Kiribati is home to some of the world’s most significant coastal and marine biodiversity. The country has more than 1500 documented species and 22 Key Biodiversity Areas (KBAs). Though Kiribati’s terrestrial biodiversity is limited and the country has very limited land and agriculture resources with soils shallow, alkaline and very low in organic matter, many of indigenous crop species form the basis of sustenance on the islands. These include coconuts (‘Te nii’ – Cocos nucifera); pandanus, (‘Te kaina’ – Pandanus tectorius); breadfruit (‘Te mai’ – Artocarpus altilis); and giant swamp taro (‘Te bwabwai’- Cyrtosperma chamissonis). Kiribati’s near shore fisheries in the country’s lagoons and coastal areas provide food, livelihood, nutrition, income and employment benefits. Fisheries play a critical role in local food security in Kiribati where the per capita consumption seafood is one of the highest in the world.
Within the above context, taking in to consideration the fact that Kiribati is a low-income food-deficit country (LIFDC) with a significant trade deficit amid limited export options and rising import costs, major environmental and developmental problems faced by Kiribati are i) continuing degradation of the island ecosystems and ii) the impacts of the climate change. There have been several initiatives/programmes implemented in the country to mitigate above mentioned challenges. In spite of these efforts, key barriers remain that prevent addressing environmental degradation issues effectively. These barriers are; i) inadequate institutional framework and governance weaknesses, ii) limited technical capacities and skills at all levels and iii) limited alternative livelihoods and economic opportunities.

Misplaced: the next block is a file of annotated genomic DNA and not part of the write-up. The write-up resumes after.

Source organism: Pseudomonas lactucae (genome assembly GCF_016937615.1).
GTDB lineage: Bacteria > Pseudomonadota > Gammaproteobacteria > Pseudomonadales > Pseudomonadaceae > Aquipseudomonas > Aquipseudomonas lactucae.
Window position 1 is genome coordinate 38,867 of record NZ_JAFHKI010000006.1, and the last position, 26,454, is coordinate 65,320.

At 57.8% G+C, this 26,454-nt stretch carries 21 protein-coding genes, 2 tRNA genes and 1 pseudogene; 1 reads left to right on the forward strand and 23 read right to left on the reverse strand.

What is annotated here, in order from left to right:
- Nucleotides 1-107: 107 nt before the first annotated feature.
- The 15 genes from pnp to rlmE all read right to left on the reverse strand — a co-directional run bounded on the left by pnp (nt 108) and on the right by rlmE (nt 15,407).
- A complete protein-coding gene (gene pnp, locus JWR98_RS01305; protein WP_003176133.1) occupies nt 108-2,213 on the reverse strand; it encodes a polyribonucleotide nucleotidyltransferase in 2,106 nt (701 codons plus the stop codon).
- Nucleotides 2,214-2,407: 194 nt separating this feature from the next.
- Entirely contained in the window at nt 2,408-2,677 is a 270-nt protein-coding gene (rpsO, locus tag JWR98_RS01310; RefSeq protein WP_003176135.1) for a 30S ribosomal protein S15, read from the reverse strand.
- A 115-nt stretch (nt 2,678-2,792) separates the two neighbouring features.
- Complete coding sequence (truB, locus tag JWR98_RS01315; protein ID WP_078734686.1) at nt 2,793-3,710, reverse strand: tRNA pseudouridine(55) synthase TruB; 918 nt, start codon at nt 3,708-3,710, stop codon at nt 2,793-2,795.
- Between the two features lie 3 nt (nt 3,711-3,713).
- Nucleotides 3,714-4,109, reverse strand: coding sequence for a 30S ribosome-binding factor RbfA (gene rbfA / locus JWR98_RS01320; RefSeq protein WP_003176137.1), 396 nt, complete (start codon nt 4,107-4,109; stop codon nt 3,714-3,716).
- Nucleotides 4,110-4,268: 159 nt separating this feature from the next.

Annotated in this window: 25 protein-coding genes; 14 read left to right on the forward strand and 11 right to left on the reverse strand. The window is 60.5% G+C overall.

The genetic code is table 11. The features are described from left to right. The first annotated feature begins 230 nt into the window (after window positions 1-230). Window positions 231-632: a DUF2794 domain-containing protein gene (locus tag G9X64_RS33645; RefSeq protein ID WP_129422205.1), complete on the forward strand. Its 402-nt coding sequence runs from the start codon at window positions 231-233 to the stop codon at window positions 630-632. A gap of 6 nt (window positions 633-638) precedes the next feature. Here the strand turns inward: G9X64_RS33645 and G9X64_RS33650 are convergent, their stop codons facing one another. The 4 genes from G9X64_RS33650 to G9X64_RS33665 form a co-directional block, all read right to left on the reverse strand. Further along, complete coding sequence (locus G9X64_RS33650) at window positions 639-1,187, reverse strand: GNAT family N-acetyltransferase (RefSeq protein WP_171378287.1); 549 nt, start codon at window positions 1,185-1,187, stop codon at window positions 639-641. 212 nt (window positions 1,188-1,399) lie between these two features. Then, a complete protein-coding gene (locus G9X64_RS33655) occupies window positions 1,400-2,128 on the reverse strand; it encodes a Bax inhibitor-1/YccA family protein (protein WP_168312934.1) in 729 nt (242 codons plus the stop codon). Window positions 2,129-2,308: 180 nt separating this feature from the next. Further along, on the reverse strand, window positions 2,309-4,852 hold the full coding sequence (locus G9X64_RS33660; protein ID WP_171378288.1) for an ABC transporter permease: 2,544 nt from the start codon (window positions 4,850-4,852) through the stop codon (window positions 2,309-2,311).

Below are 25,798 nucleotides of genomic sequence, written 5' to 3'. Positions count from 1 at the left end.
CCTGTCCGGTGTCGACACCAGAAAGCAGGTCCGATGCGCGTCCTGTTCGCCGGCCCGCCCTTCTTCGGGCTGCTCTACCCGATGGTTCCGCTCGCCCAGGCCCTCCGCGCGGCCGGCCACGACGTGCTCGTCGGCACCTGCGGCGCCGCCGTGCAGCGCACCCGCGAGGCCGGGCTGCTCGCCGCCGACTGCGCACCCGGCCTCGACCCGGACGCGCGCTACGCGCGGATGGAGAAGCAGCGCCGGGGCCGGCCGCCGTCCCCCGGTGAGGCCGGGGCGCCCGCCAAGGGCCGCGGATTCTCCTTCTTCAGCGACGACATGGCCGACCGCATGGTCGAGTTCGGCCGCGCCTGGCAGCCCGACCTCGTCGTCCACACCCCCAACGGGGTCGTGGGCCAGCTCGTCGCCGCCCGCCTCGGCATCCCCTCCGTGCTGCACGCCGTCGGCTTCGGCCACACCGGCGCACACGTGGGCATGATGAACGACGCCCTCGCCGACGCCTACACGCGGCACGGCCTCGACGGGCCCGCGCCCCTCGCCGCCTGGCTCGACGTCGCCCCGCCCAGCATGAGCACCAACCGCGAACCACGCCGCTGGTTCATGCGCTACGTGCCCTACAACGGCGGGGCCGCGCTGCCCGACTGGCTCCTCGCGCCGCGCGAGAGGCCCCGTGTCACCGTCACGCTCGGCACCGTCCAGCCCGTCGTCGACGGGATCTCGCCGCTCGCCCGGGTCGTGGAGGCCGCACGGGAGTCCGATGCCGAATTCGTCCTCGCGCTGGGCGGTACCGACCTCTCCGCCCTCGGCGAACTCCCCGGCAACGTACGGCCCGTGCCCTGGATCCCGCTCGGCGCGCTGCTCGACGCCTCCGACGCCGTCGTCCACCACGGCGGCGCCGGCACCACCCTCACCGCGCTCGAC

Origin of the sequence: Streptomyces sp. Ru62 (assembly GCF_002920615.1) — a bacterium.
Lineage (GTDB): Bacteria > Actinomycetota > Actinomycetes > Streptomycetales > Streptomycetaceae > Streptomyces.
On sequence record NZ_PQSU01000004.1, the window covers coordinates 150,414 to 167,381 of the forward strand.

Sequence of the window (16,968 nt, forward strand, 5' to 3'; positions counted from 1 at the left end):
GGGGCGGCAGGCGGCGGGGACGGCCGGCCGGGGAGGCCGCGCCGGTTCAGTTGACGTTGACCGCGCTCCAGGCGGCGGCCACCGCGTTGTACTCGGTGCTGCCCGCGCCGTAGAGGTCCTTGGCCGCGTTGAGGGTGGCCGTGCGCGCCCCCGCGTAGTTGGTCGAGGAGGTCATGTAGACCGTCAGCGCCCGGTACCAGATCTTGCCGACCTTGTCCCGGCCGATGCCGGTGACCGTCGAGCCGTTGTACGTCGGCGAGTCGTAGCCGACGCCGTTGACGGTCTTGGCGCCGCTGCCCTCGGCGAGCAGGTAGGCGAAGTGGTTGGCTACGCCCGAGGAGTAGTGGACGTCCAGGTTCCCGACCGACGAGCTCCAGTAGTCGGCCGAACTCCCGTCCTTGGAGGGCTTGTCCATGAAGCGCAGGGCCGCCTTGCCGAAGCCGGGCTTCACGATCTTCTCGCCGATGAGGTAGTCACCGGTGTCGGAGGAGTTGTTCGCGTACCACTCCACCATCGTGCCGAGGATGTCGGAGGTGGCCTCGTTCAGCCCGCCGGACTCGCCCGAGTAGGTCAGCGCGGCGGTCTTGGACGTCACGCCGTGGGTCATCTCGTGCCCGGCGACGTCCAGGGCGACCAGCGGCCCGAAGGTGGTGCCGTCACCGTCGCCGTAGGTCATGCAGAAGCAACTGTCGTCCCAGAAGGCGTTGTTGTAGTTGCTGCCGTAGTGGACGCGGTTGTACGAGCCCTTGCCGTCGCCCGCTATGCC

This project will address these barriers through implementation of project the components noted below, with the objective to improve biodiversity conservation and landscape level management to enhance socio-ecological resilience to climate variability and change:
- Enabling environment for R2R conservation and sustainable use
- Implementation of R2R conservation and sustainable use strategies
- Lessons learning and sharing
Expected project outcomes include the following:
- Enabling environment improved for ecosystem-based sustainable use and conservation of island resources (LD3 (tracking tool) Framework strengthening INRM score moved from 2 to 3; LD3 (tracking tool) Capacity strengthening to enhance cross-sector enabling environment score moved from 2 to 3).
- National management system for ecosystem-based sustainable use and conservation of island resources established to deliver SFM, LD, and BD benefits (23496 hectares covered by integrated natural resource management-land and marine- practices in wider landscape.
The project will be implemented in Butaritari, North Tarawa and Tabituea. About 10,090 community members are expected to benefit from the project.
David Piritasi Yeeting Jr.
R2R Star National Project Coordinator
Implementing Agency: Food and Agriculture Organization of the United Nations (FAO)
Ms. Taare Aukitino
Ministry of Environment, Lands and Agricultural Development (MELAD)
GEF Political Focal Point
Ms. Nenenteiti Teariki Ruatu
Environment and Conservation Division, MELAD
GEF National Operational Focal Point